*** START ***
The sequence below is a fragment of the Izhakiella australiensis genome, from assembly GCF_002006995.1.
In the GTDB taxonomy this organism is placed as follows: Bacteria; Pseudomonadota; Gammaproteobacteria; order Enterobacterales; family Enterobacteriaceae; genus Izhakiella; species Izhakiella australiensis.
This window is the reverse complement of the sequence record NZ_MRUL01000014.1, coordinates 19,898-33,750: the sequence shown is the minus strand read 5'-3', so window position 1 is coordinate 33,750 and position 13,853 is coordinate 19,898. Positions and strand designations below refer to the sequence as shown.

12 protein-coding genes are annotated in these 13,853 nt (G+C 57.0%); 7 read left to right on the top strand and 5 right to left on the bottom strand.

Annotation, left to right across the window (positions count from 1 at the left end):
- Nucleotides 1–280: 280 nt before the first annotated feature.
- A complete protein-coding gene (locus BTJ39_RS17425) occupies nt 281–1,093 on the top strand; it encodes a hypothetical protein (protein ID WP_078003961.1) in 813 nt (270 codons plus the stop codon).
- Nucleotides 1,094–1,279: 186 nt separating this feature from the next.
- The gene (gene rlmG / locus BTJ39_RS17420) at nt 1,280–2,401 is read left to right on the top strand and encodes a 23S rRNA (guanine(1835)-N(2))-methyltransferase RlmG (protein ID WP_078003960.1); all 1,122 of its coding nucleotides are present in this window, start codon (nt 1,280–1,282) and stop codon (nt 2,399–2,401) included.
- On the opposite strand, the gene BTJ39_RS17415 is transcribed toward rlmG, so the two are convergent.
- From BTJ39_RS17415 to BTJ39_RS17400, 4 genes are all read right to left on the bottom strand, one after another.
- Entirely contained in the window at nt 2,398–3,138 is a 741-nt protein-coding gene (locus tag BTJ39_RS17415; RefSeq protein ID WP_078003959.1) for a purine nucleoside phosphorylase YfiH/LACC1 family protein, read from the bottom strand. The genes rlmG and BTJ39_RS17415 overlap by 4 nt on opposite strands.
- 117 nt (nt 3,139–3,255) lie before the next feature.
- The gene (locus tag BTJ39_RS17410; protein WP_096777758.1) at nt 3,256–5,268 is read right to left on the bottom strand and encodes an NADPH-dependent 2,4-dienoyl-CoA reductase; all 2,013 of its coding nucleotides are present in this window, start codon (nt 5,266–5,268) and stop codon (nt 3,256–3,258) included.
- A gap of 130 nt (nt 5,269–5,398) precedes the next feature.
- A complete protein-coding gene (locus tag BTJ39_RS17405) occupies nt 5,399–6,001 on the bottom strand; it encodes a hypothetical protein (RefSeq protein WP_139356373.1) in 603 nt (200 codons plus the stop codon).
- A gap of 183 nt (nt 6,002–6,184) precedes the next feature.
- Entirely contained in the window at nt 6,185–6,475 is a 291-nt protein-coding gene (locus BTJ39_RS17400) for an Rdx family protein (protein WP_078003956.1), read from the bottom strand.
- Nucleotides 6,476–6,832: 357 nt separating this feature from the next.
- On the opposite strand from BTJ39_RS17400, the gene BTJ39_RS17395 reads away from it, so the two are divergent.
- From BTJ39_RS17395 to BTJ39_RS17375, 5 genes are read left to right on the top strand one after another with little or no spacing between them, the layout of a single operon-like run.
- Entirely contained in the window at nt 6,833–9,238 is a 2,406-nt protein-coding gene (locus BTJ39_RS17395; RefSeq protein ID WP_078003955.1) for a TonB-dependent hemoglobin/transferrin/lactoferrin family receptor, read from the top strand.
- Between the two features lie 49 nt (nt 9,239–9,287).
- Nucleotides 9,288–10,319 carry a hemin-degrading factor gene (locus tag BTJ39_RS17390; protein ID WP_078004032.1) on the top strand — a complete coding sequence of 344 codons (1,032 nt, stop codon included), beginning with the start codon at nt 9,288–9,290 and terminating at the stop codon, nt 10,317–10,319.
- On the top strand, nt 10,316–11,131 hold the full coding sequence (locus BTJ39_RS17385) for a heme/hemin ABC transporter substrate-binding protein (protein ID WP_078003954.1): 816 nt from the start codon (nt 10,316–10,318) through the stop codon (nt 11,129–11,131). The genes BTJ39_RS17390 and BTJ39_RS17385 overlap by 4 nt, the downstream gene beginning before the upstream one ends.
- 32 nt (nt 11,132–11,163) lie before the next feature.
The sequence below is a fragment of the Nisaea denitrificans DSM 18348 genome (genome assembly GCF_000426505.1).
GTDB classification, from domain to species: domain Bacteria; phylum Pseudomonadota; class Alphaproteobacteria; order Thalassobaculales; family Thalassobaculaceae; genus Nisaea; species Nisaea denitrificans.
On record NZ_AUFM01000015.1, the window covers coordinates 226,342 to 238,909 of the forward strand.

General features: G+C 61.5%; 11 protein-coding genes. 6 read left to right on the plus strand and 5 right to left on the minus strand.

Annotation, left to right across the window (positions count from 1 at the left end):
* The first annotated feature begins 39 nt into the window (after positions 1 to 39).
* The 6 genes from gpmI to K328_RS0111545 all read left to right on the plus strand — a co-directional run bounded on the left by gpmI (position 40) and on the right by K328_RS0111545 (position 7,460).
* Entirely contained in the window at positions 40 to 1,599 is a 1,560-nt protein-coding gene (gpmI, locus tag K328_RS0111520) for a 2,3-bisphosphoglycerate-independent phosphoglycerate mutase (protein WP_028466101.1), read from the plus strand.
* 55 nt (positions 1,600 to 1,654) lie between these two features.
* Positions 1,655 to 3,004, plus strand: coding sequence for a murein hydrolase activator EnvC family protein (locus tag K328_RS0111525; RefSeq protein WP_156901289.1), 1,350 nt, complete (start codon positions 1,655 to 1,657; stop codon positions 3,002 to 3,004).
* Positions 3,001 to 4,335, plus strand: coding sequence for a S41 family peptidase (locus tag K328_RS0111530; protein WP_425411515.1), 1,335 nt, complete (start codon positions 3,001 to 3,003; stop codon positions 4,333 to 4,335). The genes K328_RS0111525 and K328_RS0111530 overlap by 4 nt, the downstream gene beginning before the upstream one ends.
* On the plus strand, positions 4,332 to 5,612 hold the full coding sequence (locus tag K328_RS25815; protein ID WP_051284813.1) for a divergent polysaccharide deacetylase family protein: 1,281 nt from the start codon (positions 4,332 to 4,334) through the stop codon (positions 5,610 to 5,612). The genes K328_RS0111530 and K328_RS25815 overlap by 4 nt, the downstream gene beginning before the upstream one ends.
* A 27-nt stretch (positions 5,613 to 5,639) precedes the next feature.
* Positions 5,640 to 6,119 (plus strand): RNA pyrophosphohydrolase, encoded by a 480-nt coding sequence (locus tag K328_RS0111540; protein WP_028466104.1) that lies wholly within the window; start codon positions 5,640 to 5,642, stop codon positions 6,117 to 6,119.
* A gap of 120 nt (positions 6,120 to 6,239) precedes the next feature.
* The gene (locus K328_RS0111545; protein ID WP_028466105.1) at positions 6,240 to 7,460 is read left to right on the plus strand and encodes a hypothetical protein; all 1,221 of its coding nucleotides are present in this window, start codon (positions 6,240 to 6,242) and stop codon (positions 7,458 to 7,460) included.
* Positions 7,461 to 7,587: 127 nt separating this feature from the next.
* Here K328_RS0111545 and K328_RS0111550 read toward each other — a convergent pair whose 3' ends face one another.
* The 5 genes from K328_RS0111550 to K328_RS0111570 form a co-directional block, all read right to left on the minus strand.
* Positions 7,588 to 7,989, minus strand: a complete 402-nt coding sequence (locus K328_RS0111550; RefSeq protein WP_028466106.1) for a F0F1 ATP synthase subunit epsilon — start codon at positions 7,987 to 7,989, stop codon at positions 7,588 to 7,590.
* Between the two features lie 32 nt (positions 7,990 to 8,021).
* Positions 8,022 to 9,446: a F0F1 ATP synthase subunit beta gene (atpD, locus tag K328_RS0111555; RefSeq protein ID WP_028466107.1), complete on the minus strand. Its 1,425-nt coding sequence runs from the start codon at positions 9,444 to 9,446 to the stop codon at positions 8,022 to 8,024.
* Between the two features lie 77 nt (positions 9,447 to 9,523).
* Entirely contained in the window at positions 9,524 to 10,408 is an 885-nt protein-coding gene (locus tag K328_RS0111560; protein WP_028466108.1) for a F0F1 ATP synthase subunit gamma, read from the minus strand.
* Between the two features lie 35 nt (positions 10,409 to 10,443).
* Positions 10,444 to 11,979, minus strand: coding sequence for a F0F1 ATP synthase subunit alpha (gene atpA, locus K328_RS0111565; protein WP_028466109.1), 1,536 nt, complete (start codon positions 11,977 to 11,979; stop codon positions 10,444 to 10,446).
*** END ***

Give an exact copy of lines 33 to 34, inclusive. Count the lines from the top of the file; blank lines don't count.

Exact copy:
* The 6 genes from gpmI to K328_RS0111545 all read left to right on the plus strand — a co-directional run bounded on the left by gpmI (position 40) and on the right by K328_RS0111545 (position 7,460).
* Entirely contained in the window at positions 40 to 1,599 is a 1,560-nt protein-coding gene (gpmI, locus tag K328_RS0111520) for a 2,3-bisphosphoglycerate-independent phosphoglycerate mutase (protein WP_028466101.1), read from the plus strand.